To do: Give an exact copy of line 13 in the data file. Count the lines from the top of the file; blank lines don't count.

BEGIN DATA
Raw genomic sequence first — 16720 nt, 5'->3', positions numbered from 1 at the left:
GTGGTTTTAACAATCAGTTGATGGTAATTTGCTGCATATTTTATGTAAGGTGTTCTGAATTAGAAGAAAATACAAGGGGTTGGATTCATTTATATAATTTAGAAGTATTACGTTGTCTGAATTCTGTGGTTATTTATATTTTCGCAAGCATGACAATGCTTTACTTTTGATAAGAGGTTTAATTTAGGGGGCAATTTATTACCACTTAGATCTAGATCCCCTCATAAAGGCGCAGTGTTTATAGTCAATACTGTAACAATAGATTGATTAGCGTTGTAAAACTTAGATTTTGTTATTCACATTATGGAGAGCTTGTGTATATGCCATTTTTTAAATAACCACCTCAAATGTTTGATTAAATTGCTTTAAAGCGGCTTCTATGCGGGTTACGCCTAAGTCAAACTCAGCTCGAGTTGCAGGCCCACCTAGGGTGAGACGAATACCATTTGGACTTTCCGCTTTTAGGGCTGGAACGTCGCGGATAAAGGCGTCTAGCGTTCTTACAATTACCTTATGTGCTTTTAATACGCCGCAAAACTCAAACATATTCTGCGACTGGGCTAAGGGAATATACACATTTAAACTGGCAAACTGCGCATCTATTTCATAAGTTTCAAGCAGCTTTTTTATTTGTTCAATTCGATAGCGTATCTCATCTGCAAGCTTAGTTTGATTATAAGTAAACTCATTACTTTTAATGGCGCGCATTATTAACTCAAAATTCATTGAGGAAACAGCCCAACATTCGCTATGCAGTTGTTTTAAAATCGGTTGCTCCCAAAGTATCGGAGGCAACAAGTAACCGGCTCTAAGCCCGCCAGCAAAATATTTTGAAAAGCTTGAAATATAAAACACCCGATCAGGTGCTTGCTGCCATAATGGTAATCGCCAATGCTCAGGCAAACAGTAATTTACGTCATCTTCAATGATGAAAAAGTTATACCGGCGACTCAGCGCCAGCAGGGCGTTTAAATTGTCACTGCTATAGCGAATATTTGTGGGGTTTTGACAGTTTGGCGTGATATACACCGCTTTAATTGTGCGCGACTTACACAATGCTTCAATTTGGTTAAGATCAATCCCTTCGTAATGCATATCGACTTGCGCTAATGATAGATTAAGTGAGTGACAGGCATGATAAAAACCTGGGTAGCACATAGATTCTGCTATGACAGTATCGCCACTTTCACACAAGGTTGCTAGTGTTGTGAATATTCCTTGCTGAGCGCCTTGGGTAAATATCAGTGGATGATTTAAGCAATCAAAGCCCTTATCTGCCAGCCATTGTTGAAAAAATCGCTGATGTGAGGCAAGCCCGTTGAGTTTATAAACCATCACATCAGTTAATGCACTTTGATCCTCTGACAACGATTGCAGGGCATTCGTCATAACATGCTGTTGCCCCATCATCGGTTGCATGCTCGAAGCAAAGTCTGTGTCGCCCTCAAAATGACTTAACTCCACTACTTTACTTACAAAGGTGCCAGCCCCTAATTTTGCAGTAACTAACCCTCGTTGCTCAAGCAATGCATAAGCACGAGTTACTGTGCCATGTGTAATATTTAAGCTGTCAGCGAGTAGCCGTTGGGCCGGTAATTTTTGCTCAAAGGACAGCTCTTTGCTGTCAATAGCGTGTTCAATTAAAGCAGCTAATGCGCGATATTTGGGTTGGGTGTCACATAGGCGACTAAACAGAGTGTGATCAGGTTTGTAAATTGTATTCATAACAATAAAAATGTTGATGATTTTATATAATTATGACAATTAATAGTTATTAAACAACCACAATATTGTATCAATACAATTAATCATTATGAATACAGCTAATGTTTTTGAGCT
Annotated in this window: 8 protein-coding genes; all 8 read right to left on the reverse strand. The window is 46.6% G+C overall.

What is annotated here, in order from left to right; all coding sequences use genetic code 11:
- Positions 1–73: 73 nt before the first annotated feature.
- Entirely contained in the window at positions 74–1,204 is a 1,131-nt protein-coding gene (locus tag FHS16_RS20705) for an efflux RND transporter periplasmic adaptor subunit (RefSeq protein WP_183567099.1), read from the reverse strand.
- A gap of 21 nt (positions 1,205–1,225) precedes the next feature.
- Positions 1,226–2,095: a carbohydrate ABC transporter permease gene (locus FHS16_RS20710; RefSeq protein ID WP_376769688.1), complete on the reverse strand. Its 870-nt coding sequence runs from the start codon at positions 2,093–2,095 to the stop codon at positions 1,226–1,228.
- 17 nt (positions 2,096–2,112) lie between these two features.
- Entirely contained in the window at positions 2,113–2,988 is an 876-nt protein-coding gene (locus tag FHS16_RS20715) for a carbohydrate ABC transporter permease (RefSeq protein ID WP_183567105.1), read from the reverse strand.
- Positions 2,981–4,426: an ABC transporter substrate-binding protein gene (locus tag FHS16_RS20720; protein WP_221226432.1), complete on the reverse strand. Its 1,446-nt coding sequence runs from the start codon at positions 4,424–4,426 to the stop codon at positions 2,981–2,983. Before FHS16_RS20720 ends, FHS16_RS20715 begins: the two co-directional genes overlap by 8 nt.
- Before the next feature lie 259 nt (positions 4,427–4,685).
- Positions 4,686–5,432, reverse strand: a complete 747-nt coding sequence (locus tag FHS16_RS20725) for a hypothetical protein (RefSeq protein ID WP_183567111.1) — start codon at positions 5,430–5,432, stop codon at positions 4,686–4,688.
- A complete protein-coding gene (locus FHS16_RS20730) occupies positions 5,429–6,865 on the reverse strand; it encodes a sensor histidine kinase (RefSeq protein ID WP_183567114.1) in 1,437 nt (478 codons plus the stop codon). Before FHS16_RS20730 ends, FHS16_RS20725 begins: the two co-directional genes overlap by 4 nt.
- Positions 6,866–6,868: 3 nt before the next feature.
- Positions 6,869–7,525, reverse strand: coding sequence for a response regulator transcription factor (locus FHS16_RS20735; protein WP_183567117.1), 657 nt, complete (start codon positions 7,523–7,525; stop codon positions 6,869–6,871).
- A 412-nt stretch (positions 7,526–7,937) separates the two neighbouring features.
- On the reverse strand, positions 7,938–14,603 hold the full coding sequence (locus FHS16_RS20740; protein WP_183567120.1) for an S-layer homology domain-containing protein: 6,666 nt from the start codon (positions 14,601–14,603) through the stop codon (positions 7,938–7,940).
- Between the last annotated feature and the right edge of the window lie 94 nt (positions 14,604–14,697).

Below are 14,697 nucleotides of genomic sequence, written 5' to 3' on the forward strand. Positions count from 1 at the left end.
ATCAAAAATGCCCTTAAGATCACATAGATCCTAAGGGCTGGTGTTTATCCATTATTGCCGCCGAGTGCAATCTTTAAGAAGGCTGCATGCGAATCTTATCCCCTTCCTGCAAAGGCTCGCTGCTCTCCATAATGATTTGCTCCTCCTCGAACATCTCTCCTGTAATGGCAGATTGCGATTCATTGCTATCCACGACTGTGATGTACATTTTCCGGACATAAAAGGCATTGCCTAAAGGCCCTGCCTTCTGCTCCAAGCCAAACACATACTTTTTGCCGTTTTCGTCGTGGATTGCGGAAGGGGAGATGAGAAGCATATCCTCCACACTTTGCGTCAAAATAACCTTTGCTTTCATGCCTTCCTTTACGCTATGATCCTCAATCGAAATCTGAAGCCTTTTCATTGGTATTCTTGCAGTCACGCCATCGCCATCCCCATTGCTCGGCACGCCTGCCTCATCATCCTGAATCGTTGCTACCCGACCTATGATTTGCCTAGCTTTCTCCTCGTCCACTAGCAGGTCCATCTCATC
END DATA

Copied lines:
- Positions 4,686–5,432, reverse strand: a complete 747-nt coding sequence (locus tag FHS16_RS20725) for a hypothetical protein (RefSeq protein ID WP_183567111.1) — start codon at positions 5,430–5,432, stop codon at positions 4,686–4,688.